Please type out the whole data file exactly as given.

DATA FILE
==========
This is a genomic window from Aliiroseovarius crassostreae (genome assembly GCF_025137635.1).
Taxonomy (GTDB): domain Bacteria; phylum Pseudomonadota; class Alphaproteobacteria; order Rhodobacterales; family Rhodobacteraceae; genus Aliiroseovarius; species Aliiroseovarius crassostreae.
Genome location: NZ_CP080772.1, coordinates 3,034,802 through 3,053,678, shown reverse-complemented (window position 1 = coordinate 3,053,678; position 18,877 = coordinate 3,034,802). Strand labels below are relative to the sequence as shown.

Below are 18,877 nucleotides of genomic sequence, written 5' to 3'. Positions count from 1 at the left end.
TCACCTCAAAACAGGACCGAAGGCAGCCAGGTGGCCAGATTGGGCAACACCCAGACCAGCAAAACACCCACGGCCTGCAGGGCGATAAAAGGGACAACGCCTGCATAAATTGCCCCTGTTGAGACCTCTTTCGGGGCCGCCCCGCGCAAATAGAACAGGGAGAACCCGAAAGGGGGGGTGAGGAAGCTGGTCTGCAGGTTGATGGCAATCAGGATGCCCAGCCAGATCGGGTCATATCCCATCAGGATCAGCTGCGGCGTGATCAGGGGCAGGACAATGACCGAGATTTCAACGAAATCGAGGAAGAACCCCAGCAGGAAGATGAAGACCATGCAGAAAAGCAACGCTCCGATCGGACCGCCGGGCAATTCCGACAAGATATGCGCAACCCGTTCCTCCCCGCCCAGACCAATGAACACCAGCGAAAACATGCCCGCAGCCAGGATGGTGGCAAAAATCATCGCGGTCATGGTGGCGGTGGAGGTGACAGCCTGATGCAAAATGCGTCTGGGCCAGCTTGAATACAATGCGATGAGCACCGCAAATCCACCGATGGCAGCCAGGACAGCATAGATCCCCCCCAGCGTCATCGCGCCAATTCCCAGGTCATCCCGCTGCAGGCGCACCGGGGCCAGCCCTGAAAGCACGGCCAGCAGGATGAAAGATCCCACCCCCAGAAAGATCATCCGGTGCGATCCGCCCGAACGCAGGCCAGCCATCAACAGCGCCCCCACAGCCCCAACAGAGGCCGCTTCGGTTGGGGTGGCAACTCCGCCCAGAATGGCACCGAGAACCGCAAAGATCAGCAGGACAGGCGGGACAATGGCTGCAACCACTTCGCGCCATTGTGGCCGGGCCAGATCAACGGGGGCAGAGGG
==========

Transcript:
This is a genomic window from Aliiroseovarius crassostreae (genome assembly GCF_025137635.1).
Taxonomy (GTDB): domain Bacteria; phylum Pseudomonadota; class Alphaproteobacteria; order Rhodobacterales; family Rhodobacteraceae; genus Aliiroseovarius; species Aliiroseovarius crassostreae.
Genome location: NZ_CP080772.1, coordinates 3,034,802 through 3,053,678, shown reverse-complemented (window position 1 = coordinate 3,053,678; position 18,877 = coordinate 3,034,802). Strand labels below are relative to the sequence as shown.

Below are 18,877 nucleotides of genomic sequence, written 5' to 3'. Positions count from 1 at the left end.
TCACCTCAAAACAGGACCGAAGGCAGCCAGGTGGCCAGATTGGGCAACACCCAGACCAGCAAAACACCCACGGCCTGCAGGGCGATAAAAGGGACAACGCCTGCATAAATTGCCCCTGTTGAGACCTCTTTCGGGGCCGCCCCGCGCAAATAGAACAGGGAGAACCCGAAAGGGGGGGTGAGGAAGCTGGTCTGCAGGTTGATGGCAATCAGGATGCCCAGCCAGATCGGGTCATATCCCATCAGGATCAGCTGCGGCGTGATCAGGGGCAGGACAATGACCGAGATTTCAACGAAATCGAGGAAGAACCCCAGCAGGAAGATGAAGACCATGCAGAAAAGCAACGCTCCGATCGGACCGCCGGGCAATTCCGACAAGATATGCGCAACCCGTTCCTCCCCGCCCAGACCAATGAACACCAGCGAAAACATGCCCGCAGCCAGGATGGTGGCAAAAATCATCGCGGTCATGGTGGCGGTGGAGGTGACAGCCTGATGCAAAATGCGTCTGGGCCAGCTTGAATACAATGCGATGAGCACCGCAAATCCACCGATGGCAGCCAGGACAGCATAGATCCCCCCCAGCGTCATCGCGCCAATTCCCAGGTCATCCCGCTGCAGGCGCACCGGGGCCAGCCCTGAAAGCACGGCCAGCAGGATGAAAGATCCCACCCCCAGAAAGATCATCCGGTGCGATCCGCCCGAACGCAGGCCAGCCATCAACAGCGCCCCCACAGCCCCAACAGAGGCCGCTTCGGTTGGGGTGGCAACTCCGCCCAGAATGGCACCGAGAACCGCAAAGATCAGCAGGACAGGCGGGACAATGGCTGCAACCACTTCGCGCCATTGTGGCCGGGCCAGATCAACGGGGGCAGAGGG